management’ most clearly supports expressive dialogue. In turn, the expressiveness of
deliberation appears to be instrumental to the shared understanding required to
manage inherently pluralist, complex governance problems. The evidence proposes
that the online discussions are driven by a combination of the two modes of
interaction, the instrumental and expressive. The findings support Guttman and
Thompson (2004), that a complete framework of deliberative governance must
integrate the two perspectives.
Though the investigation does not show evidence of overt decision-making, there is a
strong case that the online conversations significantly support governance action. It
appears that the online discussions rarely “create” consensus, but are effective to
support action where some level of implicit consensus exists - as we observed in the
‘feedback’, ‘coordination’ and ‘deliberative mediation’ patterns. Furthermore, online
deliberation appeared to be particularly suited to manage the sometimes unavoidable
pluralism that complex issues introduce to local governance (Cohen, 1998). The case
analysis supported not only that expressive communication online creates mutual
respect (Guttman & Thompson, 2004), but that it potentially allows participants to
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identify shared interests with respect to an issue, which makes a mutually acceptable
management solution possible. There is further a case that, in the context of local
governance, the asynchronous and responsive nature of the online medium (Wellman
et al., 2003) seems particularly suited to supporting such an ad hoc, pluralist
While this single case study presents a very specific context of deliberation, the
patterns of “governance conversation” observed are recognisable in, and the issues
they pertain to have underlying themes that are very possibly common to the
deliberations of communities the world over. Further, the online tools used by the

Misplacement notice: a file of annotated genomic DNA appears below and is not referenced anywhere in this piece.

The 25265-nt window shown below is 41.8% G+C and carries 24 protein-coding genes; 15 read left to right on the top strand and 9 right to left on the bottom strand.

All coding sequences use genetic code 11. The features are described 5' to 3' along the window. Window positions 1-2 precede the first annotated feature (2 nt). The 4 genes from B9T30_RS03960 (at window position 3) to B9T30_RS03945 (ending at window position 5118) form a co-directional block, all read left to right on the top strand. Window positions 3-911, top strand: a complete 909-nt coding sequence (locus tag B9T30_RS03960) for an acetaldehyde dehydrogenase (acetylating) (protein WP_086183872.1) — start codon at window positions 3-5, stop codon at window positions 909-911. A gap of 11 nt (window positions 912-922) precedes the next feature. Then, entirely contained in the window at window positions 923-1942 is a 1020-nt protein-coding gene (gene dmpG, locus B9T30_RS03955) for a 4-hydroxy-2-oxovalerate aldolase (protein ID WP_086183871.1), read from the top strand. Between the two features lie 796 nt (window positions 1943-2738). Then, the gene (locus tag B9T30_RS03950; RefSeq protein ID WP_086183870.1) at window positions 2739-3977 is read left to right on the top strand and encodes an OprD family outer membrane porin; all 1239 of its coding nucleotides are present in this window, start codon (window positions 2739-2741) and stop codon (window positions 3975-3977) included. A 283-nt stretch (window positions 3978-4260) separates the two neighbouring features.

case community are relatively unsophisticated, widely used and easily adopted. The
case proposes the potential value of an infrequently investigated context of online
deliberation – that of citizen-to-citizen deliberation pertaining to geographically local
issues; and additionally of a broader conception of the role of the ‘online’ in
particularly local deliberation, where formal decision making is frequently over
privileged in existing research.
Where the evolved theoretical frame is applied to the technology supporting
governance interaction, it seems that an instrumental view of deliberation predisposes
to an instrumental view of technology - as a "tool" primarily to reduce the
coordinative overheads (Cordella, 1997) associated with direct deliberative decision
making, and potentially to assist in the process of forming consensus. An expressive
view in stead encourages the researcher to consider the extent to which technology
fulfils a broader social function by "extending" the public sphere (Klein & Huynh,
2004), creating an environment where the plural values and meaning underlying
issues can be understood. Rather than proposing one or the other as "ideal," this
project sets out to understand how interaction practically happens, given the
theoretical perspective we have outlined, and what this means for the toolsets we
design to support the process.
Carroll, J. M., & Swatman, P. A. (2000). Structured-case: a methodological
framework for building theory in information systems research. Eur. J. Inf.
Syst., 9(4), 235-242.
Cohen, J., & Sabel, C. (1997). Directly Deliberative Polyarchy. European Law
Journal, 3(4), 313-340.
Cordella, A., Simon, K.A. (1997). The Impact of Information Technology on
Transaction and Coordination Cost. Paper presented at the Conference on
Information Systems Research in Scandinavia
Gutmann, A., & Thompson, D. F. (2004). Why deliberative democracy? : Princeton
Heath, H., & Cowley, S. (2004). Developing a grounded theory approach: a
comparison of Glaser and Strauss. International Journal of Nursing Studies,
Klein, H. K., & Huynh, Q. H. (2004). The critical social theory of Jürgen Habermas
and its implications for IS research. In J. Mingers & L. P. Willcocks (Eds.),
Social Theory and Philosophy for Information Systems (pp. 157-237): Wiley.
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Leighninger, M. (2008). The promise and challenge of Neighbourhood Democracy:
Deliberative Democracy Consortium. (D. D. Consortium o. Document
Wellman, B., Quan-Haase, A., Boase, J., Chen, W., Hampton, K., DÌaz, I., et al.
(2003). The Social Affordances of the Internet for Networked Individualism.
Journal of Computer-Mediated Communication, 8(3), 0-0.
Yin, R. K. (2003). Case study research: Design and methods. London: Sage